After suffering a stillbirth in South Carolina, 21-year-old Regina McKnight was arrested and charged with her fetus’ homicide because she used cocaine while pregnant. McKnight served eight years in prison for a loss that, as it turned out, she did not even cause. In 2008, with four years of her sentence left to serve, the South Carolina Supreme Court said the state used “outdated” research to make its case and overturned McNight’s conviction.
While prosecutors had claimed McKnight’s cocaine use caused her stillbirth, the Court said McKnight’s attorneys failed to secure testimony from experts who would have explained how “recent studies show that cocaine is no more harmful to a fetus than nicotine use, poor nutrition, lack of prenatal care, or other conditions commonly associated with the urban poor.”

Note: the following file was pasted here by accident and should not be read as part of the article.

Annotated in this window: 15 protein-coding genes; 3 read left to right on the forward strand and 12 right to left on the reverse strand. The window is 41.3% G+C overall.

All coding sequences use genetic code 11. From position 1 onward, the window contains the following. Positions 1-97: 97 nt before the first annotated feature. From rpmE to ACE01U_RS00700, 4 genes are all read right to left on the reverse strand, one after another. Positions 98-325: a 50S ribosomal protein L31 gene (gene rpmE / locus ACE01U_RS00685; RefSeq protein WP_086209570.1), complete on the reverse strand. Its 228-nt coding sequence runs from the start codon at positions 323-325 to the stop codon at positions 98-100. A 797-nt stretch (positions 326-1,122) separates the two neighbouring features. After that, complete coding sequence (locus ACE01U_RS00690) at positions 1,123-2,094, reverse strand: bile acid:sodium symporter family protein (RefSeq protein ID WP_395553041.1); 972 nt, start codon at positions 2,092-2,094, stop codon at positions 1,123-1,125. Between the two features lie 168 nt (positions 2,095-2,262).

McKnight’s case is not unusual. A recent study examining the outcome of pro-life policies since Roe v. Wade through 2005 identified more than 400 pregnant women who were arrested, incarcerated or forced into health “treatment” they did not want or need. As the data make clear, drug war stigma and racism were central to such prosecutions: 84 percent of these cases alleged that the woman, “in addition to continuing her pregnancy, had used an illegal drug,” particularly cocaine. Fifty-two percent of the women targeted are black.
Legal Rights for Fetuses
The cases do not necessarily include the death of a fetus, as in McKnight’s case. Drug-using women can be punished for the assumption that they harmed their fetuses, even if there is no evidence other than drug use itself. In states where feticide or “personhood” measures define an egg, embryo or fetus as a child, "child abuse" can occur in the womb.